Tuesday, August 17, 2010

Daniel Silva writes an art historical thriller

I have not read Daniel Silva before, but a mention of this novel intrigued me. Now that I have read it, I feel that I should go back and read some of his earlier novels.

The Rembrandt Affair

What starts as a seemingly simple, if grizzly, story of art theft, The Rembrandt Affair (496 pages, Putnam Adult, $26.95), Daniel Silva’s latest novel in his Gabriel Allon series, quickly becomes enmeshed in a high-stakes Israeli-Iranian showdown, concerning arms sales and nuclear proliferation.

After an eerily suggestive opening, we are introduced to Julian Livingston, a London art dealer, who is distraught at the loss of the Rembrandt “Portrait of a Young Girl,” which he had put in the hands of a talented art restorer in order to complete a multi-million dollar sale. The painting has been stolen, it seems, and the restorer himself brutally murdered.

Livingston turns to his old friend Gabriel Allon, an art restorer who is also a retired member of the Israeli Secret Service. Allon is trying to put his life and that of his Italian wife Chiara back together after the death of their son. Gabriel and Chiara are living in an isolated town in Cornwall (England). At first, when Livingston approaches Gabriel, the old Secret Service agent hero resists; but because of his background in art and because he owes Livingston a favor, Gabriel takes on the task of finding the lost picture.

Of course the first thing Gabriel decides to do is to discover the provenance of the painting. After what seems like a very short time, it becomes clear that the painting disappeared during the second world war, in Amsterdam, and only reappeared several years after the war.

Discovering what happened in those dark years takes Gabriel right into the world of Holocaust survivors. It turns out that the painting was stolen from an upper-class Jewish merchant in Holland. In a devastating scene, we witness a villainous Gestapo officer using the painting to taunt its owner as he is being sent off to the death camps. The officer offers the man the life of his daughter in exchange for the painting. It is a brutal offer, but the man accepts the terms and takes a receipt for the exchange.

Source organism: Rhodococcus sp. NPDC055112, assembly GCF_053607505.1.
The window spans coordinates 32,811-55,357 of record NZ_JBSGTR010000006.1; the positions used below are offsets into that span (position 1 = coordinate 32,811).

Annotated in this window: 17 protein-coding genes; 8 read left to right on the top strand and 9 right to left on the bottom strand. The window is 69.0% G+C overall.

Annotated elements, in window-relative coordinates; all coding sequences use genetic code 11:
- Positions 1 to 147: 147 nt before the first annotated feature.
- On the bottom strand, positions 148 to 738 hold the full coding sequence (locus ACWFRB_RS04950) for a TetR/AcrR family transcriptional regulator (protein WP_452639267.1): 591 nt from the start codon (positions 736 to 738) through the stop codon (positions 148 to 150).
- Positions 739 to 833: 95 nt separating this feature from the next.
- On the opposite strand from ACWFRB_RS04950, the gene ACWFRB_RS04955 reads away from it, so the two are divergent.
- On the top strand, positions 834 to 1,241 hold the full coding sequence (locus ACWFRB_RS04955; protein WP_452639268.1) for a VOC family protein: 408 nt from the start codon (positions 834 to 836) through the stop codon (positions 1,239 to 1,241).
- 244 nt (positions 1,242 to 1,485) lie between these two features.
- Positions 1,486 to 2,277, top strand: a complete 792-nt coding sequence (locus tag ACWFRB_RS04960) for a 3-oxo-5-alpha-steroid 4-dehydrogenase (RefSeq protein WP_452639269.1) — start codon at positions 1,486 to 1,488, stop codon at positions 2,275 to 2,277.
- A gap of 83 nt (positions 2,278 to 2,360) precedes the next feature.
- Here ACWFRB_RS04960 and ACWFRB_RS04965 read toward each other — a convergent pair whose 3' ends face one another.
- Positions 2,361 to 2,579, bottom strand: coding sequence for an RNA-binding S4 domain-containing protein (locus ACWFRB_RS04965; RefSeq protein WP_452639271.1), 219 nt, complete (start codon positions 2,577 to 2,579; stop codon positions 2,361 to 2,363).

This receipt, when it turns up in the hands of the daughter who was saved, offers the chance to finally attach something specific to the name of Kurt Voss, the Gestapo officer involved. But not only that, history also proves that Voss hid an account of the personal savings he stole and where he placed that money in Switzerland. This list he tucked into the back of the Rembrandt painting.
In the present day, the painting is being sought for the very reason of what it hides. Not only is Kurt Voss’s name besmirched with this concrete information, but also the world of Swiss banking is threatened in so much as the full extent of its cooperation with Nazi thieves has never fully been known.

The one financier who seems most threatened by these disclosures is Martin Landesmann, the son of a crooked Swiss banker, who has tried to attach his own name to public causes and improvements in the third world. But it turns out that he has kept up his father’s nefarious dealings; and as a result, he seeks the Rembrandt painting as a way of protecting his own name.

When the conflict reaches its climax, the Israeli has recruited a charming British muckraker—something of a femme fatale—to help him infiltrate Landesmann’s world. When this almost blows up in his face, after a spine-tingling series of close calls and near misses, Gabriel finds himself in a position to call all the shots once again. As soon as he does, the results are reasonably satisfying to himself and his allies.

Silva has written a well-paced and gripping thriller, and he teaches something about art restoration as well as reminding us about some of the most recent threats to international stability. I will certainly look up some of his earlier novels, and I will be pleased to review them here.

Daniel Silva

Pick up a copy of The Rembrandt Affair at Powell's, Vroman's or Amazon.


  1. At the end of each of his works, Mr. Silva adds a few pages of "Author's notes", which do a good job of separating fact from the fiction he writes so well. It does not destroy the story to read these notes beforehand, and adds credibility to his research. His "acknowledgements" are also worthwhile reading.

  2. The Julian Livingston that you refer to is actually named Julian Isherwood and appears in several of Silva's Allon series novels. I recommend reading them all, in chronological order for maximum satisfaction.